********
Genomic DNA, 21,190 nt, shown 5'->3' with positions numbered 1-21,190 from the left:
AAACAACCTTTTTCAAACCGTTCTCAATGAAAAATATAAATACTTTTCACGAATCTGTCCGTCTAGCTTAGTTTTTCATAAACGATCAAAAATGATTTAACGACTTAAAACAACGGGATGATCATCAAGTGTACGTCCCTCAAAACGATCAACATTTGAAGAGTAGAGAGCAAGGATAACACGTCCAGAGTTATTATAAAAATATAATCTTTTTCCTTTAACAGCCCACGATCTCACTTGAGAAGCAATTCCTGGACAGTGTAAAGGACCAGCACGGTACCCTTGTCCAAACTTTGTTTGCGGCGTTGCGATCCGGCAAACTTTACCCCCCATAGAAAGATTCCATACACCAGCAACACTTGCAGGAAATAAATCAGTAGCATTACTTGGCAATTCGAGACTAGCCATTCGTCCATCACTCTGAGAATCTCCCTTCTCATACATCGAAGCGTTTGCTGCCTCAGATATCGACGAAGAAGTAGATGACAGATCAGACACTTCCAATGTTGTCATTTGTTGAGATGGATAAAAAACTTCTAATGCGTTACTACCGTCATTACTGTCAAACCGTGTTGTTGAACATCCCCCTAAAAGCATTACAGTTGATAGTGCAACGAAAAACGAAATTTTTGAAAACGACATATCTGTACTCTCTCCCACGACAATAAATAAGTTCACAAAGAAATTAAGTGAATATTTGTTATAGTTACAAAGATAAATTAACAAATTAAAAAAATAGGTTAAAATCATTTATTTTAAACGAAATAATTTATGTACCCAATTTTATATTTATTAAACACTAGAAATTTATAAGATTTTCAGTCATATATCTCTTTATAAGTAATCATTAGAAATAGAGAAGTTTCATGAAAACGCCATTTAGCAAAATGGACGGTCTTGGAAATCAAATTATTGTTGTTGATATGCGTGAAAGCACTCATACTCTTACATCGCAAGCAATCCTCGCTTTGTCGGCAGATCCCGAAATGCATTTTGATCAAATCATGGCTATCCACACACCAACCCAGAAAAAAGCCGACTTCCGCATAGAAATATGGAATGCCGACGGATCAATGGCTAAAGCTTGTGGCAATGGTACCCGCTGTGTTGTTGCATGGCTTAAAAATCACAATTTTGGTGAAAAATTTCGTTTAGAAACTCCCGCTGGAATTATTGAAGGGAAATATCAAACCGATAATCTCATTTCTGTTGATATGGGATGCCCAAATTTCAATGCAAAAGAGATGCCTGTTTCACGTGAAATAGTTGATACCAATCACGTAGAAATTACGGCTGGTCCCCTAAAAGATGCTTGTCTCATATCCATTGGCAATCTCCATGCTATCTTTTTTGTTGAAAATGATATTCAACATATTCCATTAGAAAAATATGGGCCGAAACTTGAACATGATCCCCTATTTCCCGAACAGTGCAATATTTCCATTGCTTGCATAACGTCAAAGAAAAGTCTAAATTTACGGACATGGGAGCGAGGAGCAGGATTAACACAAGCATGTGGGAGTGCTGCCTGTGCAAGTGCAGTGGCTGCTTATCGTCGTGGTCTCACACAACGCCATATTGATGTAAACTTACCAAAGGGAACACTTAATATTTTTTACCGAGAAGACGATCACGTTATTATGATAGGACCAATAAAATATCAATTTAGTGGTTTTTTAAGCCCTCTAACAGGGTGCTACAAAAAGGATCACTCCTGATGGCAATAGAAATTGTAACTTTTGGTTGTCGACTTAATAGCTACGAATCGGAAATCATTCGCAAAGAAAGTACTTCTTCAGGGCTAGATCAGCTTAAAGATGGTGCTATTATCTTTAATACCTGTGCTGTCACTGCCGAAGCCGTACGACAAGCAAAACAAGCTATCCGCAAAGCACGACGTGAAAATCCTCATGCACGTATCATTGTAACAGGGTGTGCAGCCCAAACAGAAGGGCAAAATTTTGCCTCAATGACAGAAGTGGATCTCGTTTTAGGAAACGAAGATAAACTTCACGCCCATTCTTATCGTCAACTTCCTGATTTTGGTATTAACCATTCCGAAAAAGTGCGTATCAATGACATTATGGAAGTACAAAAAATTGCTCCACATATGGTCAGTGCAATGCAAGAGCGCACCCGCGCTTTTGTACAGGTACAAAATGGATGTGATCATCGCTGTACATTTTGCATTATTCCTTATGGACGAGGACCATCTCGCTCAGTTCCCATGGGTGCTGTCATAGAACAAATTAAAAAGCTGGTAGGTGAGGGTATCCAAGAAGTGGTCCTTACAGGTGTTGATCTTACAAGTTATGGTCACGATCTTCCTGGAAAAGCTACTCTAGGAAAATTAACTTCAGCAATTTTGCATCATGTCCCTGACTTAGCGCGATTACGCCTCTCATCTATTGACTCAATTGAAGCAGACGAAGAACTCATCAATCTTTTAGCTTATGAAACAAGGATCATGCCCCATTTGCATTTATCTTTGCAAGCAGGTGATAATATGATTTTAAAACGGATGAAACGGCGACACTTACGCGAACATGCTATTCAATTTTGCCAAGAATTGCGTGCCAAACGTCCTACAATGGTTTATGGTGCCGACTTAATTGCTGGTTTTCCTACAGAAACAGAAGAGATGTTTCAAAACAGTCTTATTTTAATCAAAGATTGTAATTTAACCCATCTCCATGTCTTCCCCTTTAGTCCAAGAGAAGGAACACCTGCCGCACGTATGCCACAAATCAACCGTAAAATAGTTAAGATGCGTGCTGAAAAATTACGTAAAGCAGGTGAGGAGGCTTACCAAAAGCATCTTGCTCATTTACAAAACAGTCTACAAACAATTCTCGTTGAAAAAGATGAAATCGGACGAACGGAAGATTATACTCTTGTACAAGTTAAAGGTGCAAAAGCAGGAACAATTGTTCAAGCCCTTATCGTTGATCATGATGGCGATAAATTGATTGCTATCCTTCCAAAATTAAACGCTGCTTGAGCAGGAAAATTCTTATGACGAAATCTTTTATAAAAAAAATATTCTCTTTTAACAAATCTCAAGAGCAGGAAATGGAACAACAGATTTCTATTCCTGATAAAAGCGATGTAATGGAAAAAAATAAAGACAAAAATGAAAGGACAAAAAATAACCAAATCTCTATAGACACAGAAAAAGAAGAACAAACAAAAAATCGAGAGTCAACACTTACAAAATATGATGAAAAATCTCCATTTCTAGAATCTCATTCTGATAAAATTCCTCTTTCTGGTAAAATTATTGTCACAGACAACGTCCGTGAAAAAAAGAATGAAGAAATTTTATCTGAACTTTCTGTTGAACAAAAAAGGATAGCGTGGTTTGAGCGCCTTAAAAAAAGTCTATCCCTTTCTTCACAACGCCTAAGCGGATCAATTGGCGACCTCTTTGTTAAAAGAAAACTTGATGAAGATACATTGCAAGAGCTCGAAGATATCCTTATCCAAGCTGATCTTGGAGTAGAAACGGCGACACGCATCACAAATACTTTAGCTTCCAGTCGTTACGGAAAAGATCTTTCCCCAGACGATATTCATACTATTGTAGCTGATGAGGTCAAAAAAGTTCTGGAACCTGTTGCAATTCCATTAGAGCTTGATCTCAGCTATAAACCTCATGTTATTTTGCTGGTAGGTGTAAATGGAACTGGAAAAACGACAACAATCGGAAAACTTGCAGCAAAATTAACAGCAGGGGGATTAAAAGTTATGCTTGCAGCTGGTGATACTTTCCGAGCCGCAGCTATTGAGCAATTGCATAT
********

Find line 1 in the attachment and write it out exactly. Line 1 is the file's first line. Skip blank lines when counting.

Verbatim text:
Genomic DNA, 21,190 nt, shown 5'->3' with positions numbered 1-21,190 from the left: